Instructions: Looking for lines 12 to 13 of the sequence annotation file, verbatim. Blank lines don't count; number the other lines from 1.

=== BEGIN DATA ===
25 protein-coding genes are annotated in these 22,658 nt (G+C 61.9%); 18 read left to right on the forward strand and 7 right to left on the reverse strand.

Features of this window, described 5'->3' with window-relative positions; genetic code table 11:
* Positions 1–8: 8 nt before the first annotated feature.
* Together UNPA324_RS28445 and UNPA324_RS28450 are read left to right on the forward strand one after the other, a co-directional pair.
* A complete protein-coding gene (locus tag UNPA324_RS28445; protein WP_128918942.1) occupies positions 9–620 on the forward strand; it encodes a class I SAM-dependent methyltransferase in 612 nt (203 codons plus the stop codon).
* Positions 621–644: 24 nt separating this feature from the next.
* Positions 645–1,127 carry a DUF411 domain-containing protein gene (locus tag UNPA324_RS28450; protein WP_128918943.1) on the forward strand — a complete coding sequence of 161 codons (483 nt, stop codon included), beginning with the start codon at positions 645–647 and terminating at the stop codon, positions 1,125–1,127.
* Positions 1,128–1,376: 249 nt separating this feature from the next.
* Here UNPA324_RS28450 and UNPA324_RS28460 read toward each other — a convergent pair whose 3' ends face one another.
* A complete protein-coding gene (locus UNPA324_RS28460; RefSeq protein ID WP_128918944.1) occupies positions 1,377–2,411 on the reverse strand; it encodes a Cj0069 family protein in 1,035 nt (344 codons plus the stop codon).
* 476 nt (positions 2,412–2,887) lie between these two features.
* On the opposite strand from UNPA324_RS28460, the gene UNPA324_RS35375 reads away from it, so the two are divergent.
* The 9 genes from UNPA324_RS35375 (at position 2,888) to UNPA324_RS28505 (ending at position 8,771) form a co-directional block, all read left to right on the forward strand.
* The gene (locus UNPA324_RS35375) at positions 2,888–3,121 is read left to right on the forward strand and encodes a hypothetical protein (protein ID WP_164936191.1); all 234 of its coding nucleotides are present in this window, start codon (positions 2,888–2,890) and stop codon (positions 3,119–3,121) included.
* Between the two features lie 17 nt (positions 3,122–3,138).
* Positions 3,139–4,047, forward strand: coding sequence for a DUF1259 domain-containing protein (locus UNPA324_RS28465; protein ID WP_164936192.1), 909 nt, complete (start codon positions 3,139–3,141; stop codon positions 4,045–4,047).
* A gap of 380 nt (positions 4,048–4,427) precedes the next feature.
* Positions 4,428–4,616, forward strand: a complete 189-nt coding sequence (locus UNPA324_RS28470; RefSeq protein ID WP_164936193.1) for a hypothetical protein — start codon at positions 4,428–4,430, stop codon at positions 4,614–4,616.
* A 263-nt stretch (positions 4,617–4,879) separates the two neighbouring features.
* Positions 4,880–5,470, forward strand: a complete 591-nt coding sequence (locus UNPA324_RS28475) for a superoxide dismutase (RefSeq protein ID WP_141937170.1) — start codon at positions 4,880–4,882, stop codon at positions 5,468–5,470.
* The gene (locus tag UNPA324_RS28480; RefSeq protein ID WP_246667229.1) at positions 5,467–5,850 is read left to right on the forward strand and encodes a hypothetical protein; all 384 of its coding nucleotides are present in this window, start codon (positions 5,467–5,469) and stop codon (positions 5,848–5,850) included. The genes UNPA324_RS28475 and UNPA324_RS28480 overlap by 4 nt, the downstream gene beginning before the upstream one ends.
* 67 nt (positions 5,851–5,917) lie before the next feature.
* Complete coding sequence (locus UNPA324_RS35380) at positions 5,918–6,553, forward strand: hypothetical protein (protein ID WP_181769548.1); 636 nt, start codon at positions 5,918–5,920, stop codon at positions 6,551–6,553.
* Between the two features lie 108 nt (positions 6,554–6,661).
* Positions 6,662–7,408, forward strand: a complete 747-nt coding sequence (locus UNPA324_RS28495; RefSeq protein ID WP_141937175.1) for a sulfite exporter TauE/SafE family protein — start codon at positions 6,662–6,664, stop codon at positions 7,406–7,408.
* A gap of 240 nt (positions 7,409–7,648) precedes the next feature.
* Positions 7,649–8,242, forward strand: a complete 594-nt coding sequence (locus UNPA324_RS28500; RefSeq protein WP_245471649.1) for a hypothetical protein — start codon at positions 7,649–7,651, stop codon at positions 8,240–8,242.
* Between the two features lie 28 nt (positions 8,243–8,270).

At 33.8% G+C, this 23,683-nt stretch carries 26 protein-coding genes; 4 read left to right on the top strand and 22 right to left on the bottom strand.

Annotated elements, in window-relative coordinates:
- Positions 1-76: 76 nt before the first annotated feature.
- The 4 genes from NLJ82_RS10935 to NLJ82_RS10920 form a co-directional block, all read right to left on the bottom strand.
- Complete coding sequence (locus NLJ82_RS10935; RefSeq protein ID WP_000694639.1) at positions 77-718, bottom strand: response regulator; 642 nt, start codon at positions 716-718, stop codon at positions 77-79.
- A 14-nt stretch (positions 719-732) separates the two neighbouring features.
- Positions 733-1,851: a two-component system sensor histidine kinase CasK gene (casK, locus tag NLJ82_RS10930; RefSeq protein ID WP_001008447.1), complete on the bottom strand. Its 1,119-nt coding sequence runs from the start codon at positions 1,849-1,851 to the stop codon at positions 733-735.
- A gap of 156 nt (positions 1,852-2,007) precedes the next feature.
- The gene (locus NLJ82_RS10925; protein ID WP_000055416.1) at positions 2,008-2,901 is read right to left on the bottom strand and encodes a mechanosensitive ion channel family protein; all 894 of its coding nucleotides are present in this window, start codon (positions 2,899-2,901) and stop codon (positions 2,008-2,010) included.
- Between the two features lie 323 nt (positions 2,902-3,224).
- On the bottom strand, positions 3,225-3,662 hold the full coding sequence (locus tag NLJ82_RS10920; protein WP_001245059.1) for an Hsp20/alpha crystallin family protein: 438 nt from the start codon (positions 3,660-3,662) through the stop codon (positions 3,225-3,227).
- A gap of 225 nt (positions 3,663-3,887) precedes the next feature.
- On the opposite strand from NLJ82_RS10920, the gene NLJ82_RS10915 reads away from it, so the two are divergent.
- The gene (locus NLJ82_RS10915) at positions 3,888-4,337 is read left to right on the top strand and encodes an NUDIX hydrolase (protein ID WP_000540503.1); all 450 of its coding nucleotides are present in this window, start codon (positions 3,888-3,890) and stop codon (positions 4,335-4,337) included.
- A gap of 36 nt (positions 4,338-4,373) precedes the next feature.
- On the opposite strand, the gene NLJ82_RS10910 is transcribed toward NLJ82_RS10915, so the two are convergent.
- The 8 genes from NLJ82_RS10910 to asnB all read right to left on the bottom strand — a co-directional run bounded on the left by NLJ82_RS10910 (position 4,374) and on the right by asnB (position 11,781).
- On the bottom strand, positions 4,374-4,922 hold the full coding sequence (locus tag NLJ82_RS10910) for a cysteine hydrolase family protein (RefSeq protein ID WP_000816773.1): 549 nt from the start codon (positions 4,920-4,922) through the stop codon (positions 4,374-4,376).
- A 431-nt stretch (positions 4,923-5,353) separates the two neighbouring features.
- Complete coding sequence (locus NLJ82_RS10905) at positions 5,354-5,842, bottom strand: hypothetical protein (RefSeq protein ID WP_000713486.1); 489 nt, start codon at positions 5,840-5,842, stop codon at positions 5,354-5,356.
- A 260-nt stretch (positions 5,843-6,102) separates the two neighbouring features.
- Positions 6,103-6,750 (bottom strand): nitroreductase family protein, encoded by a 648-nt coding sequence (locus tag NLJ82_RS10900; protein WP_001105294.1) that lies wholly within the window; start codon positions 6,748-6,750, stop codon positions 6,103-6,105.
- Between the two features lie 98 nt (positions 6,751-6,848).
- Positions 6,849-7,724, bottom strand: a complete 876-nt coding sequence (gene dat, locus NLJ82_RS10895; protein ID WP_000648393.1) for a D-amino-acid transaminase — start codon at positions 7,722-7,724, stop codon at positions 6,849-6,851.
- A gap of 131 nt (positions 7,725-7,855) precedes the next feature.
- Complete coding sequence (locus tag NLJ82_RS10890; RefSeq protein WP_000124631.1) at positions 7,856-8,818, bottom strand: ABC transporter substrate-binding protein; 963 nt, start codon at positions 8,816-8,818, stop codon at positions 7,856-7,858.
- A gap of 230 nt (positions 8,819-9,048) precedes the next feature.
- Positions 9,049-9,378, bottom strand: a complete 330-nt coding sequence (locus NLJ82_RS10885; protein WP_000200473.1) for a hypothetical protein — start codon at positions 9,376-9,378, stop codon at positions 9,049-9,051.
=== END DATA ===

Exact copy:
* On the opposite strand from UNPA324_RS28460, the gene UNPA324_RS35375 reads away from it, so the two are divergent.
* The 9 genes from UNPA324_RS35375 (at position 2,888) to UNPA324_RS28505 (ending at position 8,771) form a co-directional block, all read left to right on the forward strand.